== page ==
subpopulations defined as being at greater risk of bleeding, the net
clinical benefit was not different between prasugrel- and
clopidogrel-treated patients (p=0.43). Without the subpopulations
defined as being at greater bleeding risk, the net clinical benefit
was 20 percent (10.2 vs. 12.5, p<0.001).
Overall, for every 1,000 people treated with prasugrel compared to
clopidogrel in the study, there were 23 fewer heart attacks and an
additional six major bleeding complications.
"Our study provides compelling evidence that the prasugrel regimen
tested is superior to standard dose clopidogrel as an antiplatelet
therapy to support patients undergoing coronary stenting," said
Elliott Antman, M.D., senior investigator with the TIMI Study Group
at Harvard Medical School and director of the Samuel A. Levine
Cardiac Unit at Brigham and Women's Hospital in Boston. "With the
data from TRITON and other studies, we expect to define populations
at particular bleeding risk to help establish clear guidance for
using this promising therapy."
Antman announced the initial study results today at the American
Heart Association's 2007 Scientific Sessions in Orlando, Florida
(abstract 07-LBCT-20660-AHA). Prasugrel is being co-developed by
Daiichi Sankyo Company, Limited (TSE: 4568) and Eli Lilly and Company
"The TRITON data demonstrate the statistical superiority of this
new antiplatelet therapy to prevent heart attacks, and validate our
decision to test prasugrel head to head against clopidogrel," said J.
Anthony Ware, M.D., Lilly cardiovascular platform leader for
prasugrel. "We are very pleased with the trial's outcome and are
excited by the potential for these results to help us further tailor
prasugrel therapy to assure the greatest benefit from this novel
Cardiovascular disease is the leading cause of death in the U.S.
and worldwide, killing 16.7 million people each year(i). Acute heart
attacks and unstable angina, called acute coronary syndrome, affect
more than 840,000 Americans each year and 800,000 in Europe(i,ii).
Utilizing current medical interventions and treatments, 300,000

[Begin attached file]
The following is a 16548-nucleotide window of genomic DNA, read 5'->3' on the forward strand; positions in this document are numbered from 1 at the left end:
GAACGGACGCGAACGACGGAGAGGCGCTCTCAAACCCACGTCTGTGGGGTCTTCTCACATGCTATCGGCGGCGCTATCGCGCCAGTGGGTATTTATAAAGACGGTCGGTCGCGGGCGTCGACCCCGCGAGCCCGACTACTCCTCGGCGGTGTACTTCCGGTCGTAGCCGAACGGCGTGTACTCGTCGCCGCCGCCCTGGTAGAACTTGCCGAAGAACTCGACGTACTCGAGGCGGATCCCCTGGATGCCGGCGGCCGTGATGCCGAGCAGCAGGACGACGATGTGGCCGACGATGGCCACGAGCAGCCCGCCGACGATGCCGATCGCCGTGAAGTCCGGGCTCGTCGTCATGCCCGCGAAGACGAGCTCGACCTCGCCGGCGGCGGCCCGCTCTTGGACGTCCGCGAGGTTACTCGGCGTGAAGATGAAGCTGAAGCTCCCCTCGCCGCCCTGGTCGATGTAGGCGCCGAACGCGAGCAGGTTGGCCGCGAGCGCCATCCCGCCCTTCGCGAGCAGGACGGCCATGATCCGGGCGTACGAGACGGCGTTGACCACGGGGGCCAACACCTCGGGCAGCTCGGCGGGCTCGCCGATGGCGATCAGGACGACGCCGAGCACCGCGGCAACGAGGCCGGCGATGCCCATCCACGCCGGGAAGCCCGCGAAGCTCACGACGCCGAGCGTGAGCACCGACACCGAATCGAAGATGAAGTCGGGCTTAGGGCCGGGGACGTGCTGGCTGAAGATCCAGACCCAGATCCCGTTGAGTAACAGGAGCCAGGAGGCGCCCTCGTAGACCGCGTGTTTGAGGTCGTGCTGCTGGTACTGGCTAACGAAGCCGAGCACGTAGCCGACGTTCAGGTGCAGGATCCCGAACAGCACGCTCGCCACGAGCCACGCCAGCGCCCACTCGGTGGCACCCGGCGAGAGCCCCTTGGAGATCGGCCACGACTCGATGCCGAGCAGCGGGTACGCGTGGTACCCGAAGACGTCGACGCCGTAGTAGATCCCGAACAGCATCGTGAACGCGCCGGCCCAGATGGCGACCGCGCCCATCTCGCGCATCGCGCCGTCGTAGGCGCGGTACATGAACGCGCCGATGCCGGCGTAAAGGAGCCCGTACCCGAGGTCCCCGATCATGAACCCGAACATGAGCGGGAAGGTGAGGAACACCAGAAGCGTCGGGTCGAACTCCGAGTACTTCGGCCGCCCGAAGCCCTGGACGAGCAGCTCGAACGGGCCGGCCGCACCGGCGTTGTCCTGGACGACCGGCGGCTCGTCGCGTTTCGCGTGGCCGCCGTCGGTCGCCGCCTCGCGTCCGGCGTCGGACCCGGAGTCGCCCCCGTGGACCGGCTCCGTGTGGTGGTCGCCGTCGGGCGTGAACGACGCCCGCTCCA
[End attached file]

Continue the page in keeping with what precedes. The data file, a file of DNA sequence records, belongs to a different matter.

people continue to experience recurrent heart attacks and 450,000
people die from heart attacks annually in the U.S(iv).
"TRITON confirms the statistically superior clinical benefit of
prasugrel as a third-generation oral antiplatelet that may advance
cardiovascular care," said John Alexander, M.D., M.P.H., global head
of research and development, Daiichi Sankyo Company, Limited. "Given
the promising TRITON results, Daiichi Sankyo and Lilly are
expeditiously finalizing our submission package and are still hopeful
to submit to the FDA by year end."
About the TRITON TIMI-38 study
TRITON TIMI-38 was a Phase III, multi-center, randomized, double
blind, parallel group, head-to-head clinical trial comparing the
effects of prasugrel versus clopidogrel in patients with acute
coronary syndrome undergoing percutaneous coronary intervention
(PCI). PCI is a procedure to open blockages in heart arteries
including the use of coronary stenting. The study enrolled 13,608
patients at 707 trial sites in 30 countries.
The primary endpoint of the study was to compare the effects of
prasugrel to clopidogrel on the composite incidence of cardiovascular
death, non-fatal heart attack and non-fatal stroke during a median
period of at least 12 months following PCI. Key secondary objectives
included rehospitalization for a cardiac ischemic event; the need for
additional procedures to restore blood flow (urgent target vessel
revascularization) at 30 days; and stent thrombosis. Key safety
endpoints included non-CABG major, life threatening and minor
bleeding as well as the overall safety and tolerability of prasugrel.
Patients were randomly assigned to one of two treatment groups and
given a loading dose of either prasugrel 60 mg or the approved
loading dose of clopidogrel 300 mg anytime between randomization and